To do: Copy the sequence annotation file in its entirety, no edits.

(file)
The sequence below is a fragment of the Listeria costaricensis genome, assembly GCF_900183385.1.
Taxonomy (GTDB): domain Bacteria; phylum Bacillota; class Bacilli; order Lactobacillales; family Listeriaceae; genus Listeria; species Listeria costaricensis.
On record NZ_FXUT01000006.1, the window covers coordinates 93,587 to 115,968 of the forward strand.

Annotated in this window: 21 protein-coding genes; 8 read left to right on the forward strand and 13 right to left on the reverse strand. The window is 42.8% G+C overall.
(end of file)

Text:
The sequence below is a fragment of the Listeria costaricensis genome, assembly GCF_900183385.1.
Taxonomy (GTDB): domain Bacteria; phylum Bacillota; class Bacilli; order Lactobacillales; family Listeriaceae; genus Listeria; species Listeria costaricensis.
On record NZ_FXUT01000006.1, the window covers coordinates 93,587 to 115,968 of the forward strand.

Annotated in this window: 21 protein-coding genes; 8 read left to right on the forward strand and 13 right to left on the reverse strand. The window is 42.8% G+C overall.